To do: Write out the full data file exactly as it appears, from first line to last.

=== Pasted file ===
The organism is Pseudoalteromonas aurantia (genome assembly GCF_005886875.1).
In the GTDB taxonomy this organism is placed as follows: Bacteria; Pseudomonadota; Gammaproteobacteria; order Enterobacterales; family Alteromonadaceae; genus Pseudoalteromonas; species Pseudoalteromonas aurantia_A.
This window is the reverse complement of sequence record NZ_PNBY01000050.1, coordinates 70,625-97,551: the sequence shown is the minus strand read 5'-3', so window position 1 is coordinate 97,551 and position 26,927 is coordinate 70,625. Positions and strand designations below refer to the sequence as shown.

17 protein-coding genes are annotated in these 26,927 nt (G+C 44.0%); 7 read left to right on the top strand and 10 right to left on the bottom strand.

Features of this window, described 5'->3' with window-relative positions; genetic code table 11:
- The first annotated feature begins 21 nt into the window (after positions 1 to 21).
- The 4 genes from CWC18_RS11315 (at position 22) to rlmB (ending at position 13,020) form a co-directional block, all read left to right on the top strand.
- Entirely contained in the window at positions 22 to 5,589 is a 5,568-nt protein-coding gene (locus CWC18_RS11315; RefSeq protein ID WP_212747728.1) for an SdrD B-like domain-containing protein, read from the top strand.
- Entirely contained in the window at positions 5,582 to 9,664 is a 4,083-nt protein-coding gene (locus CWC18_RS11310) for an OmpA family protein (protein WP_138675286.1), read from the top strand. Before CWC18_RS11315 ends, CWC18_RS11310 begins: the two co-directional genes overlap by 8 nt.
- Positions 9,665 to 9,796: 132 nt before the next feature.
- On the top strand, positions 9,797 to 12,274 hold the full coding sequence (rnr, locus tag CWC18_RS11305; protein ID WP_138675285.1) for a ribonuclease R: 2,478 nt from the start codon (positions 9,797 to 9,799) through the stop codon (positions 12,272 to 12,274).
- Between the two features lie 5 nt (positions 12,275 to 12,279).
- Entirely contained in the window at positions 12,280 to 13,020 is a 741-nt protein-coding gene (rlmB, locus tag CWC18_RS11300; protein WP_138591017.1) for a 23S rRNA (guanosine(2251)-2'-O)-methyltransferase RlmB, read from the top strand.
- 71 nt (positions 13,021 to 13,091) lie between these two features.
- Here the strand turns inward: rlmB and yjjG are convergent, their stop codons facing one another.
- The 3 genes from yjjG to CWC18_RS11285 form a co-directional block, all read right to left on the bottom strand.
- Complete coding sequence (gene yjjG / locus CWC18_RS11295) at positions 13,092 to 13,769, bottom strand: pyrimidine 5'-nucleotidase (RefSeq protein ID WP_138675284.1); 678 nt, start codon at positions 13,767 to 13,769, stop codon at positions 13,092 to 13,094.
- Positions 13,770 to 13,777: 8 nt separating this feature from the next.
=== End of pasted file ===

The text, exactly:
The organism is Pseudoalteromonas aurantia (genome assembly GCF_005886875.1).
In the GTDB taxonomy this organism is placed as follows: Bacteria; Pseudomonadota; Gammaproteobacteria; order Enterobacterales; family Alteromonadaceae; genus Pseudoalteromonas; species Pseudoalteromonas aurantia_A.
This window is the reverse complement of sequence record NZ_PNBY01000050.1, coordinates 70,625-97,551: the sequence shown is the minus strand read 5'-3', so window position 1 is coordinate 97,551 and position 26,927 is coordinate 70,625. Positions and strand designations below refer to the sequence as shown.

17 protein-coding genes are annotated in these 26,927 nt (G+C 44.0%); 7 read left to right on the top strand and 10 right to left on the bottom strand.

Features of this window, described 5'->3' with window-relative positions; genetic code table 11:
- The first annotated feature begins 21 nt into the window (after positions 1 to 21).
- The 4 genes from CWC18_RS11315 (at position 22) to rlmB (ending at position 13,020) form a co-directional block, all read left to right on the top strand.
- Entirely contained in the window at positions 22 to 5,589 is a 5,568-nt protein-coding gene (locus CWC18_RS11315; RefSeq protein ID WP_212747728.1) for an SdrD B-like domain-containing protein, read from the top strand.
- Entirely contained in the window at positions 5,582 to 9,664 is a 4,083-nt protein-coding gene (locus CWC18_RS11310) for an OmpA family protein (protein WP_138675286.1), read from the top strand. Before CWC18_RS11315 ends, CWC18_RS11310 begins: the two co-directional genes overlap by 8 nt.
- Positions 9,665 to 9,796: 132 nt before the next feature.
- On the top strand, positions 9,797 to 12,274 hold the full coding sequence (rnr, locus tag CWC18_RS11305; protein ID WP_138675285.1) for a ribonuclease R: 2,478 nt from the start codon (positions 9,797 to 9,799) through the stop codon (positions 12,272 to 12,274).
- Between the two features lie 5 nt (positions 12,275 to 12,279).
- Entirely contained in the window at positions 12,280 to 13,020 is a 741-nt protein-coding gene (rlmB, locus tag CWC18_RS11300; protein WP_138591017.1) for a 23S rRNA (guanosine(2251)-2'-O)-methyltransferase RlmB, read from the top strand.
- 71 nt (positions 13,021 to 13,091) lie between these two features.
- Here the strand turns inward: rlmB and yjjG are convergent, their stop codons facing one another.
- The 3 genes from yjjG to CWC18_RS11285 form a co-directional block, all read right to left on the bottom strand.
- Complete coding sequence (gene yjjG / locus CWC18_RS11295) at positions 13,092 to 13,769, bottom strand: pyrimidine 5'-nucleotidase (RefSeq protein ID WP_138675284.1); 678 nt, start codon at positions 13,767 to 13,769, stop codon at positions 13,092 to 13,094.
- Positions 13,770 to 13,777: 8 nt separating this feature from the next.